Notes and Editorial Reviews
"What a wonderful work this is...The alternating ebullience and inward lyricism of the outer movements, the terrifying “malign influence” that encroaches upon the previously blithe Scherzo in its central episode, and the rarefied poetry of the work’s conclusion (echoing on a somewhat more spacious scale the quiet end of Brahms’s Third Symphony, a work Elgar loved) all qualify this to be regarded as one of the greatest symphonic achievements of the last 100 years...there is nothing leaden-footed about Elder either. He blends gravity of bearing with the most refined and delicate articulation and phrasing. He has brought his orchestra to a pitch of virtuosity beyond anything it commanded even in Barbirolli’s day. And there are some quite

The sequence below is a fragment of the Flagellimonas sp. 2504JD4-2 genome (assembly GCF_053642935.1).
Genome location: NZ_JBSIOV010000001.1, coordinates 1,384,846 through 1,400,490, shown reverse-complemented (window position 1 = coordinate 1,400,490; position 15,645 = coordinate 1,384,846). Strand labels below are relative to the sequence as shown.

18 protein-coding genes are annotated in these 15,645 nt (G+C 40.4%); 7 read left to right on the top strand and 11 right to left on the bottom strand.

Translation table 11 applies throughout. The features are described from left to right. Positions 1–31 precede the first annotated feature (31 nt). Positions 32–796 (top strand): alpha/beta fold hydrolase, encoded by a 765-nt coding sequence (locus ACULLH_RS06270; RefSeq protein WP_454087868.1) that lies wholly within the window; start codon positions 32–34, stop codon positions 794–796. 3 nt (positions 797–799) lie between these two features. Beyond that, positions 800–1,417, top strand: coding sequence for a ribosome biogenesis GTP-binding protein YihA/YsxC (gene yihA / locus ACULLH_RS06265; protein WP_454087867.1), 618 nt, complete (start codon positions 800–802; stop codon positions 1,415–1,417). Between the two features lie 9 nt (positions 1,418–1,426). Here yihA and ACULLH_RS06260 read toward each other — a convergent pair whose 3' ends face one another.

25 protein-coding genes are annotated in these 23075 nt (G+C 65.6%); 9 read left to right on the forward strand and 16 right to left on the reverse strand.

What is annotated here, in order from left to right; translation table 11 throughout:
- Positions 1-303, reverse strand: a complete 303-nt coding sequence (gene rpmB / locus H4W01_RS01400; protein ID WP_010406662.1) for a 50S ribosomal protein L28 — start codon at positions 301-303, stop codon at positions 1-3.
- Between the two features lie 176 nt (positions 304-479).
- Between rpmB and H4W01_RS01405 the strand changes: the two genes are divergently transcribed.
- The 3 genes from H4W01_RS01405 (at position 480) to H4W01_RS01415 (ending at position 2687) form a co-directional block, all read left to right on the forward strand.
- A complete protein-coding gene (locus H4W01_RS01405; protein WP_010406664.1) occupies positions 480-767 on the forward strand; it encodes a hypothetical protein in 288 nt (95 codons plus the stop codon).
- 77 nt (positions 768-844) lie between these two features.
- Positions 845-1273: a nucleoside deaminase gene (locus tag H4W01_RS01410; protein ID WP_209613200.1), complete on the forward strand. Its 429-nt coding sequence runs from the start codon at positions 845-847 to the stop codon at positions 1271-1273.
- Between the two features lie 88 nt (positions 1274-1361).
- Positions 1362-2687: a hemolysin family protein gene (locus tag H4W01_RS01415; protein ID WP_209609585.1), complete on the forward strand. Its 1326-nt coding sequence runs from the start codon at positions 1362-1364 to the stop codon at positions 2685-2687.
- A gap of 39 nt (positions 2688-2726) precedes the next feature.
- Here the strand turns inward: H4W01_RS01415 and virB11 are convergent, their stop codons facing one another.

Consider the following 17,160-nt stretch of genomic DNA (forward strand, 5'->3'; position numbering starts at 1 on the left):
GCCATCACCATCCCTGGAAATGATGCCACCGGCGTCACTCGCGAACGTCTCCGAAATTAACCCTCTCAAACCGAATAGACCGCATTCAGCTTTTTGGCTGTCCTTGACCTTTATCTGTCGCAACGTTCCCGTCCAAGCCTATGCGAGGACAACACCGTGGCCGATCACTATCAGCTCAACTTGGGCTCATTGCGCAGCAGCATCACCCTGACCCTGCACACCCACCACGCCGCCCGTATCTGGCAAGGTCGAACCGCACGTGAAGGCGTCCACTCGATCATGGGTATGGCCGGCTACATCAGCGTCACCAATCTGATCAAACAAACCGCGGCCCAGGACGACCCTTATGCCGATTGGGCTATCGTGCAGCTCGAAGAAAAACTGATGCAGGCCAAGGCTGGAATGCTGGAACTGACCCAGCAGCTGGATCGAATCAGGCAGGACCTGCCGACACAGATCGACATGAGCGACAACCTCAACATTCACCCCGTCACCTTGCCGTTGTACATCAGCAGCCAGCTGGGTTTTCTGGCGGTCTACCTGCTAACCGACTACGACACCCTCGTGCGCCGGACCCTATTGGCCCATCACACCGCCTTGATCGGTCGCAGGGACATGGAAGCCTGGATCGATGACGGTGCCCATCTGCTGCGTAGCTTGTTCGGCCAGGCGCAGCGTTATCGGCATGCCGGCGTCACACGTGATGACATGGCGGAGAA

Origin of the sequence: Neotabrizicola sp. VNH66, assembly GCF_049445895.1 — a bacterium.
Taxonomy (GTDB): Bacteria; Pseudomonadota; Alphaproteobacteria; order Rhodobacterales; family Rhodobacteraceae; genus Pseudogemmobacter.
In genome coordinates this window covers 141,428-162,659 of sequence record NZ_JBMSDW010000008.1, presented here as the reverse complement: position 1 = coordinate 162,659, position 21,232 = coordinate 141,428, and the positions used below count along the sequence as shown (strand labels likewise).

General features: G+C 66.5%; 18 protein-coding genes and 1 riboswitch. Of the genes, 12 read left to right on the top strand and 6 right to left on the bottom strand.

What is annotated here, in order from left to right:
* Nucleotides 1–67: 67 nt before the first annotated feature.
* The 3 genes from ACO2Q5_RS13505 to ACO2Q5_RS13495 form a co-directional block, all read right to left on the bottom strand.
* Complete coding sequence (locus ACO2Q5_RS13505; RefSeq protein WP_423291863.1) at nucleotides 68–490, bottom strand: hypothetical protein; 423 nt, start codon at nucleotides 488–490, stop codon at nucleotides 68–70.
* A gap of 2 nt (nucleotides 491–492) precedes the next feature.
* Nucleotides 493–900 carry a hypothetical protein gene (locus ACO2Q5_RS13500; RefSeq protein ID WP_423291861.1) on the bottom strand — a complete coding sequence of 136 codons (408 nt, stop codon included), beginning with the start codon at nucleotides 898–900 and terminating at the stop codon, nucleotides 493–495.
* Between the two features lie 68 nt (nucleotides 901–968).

unsurpassed passages in his performance, such as that threatening episode in the Scherzo, which for sheer terror outdoes any other version I can remember hearing...With regard to the Introduction and Allegro, there is no need for any tiresomely balanced weighing of the competition. This is, I think, by some margin the best performance of the work yet put on disc, with impeccable pacing, string-playing of tremendous heft and brilliance, and a highly effective differentiation of acoustic between the orchestral string body and the solo quartet. As usual with this series, we are also offered a welcome bonne bouche, in this case an eloquent reading by Elder himself of the Shelley poem from which Elgar took the phrase that heads the score of the Second Symphony: “Rarely, rarely comest thou, Spirit of Delight!” In everyday life, maybe so. But it comes remarkably often on this admirable disc."
- Bernard Jacobson, FANFARE
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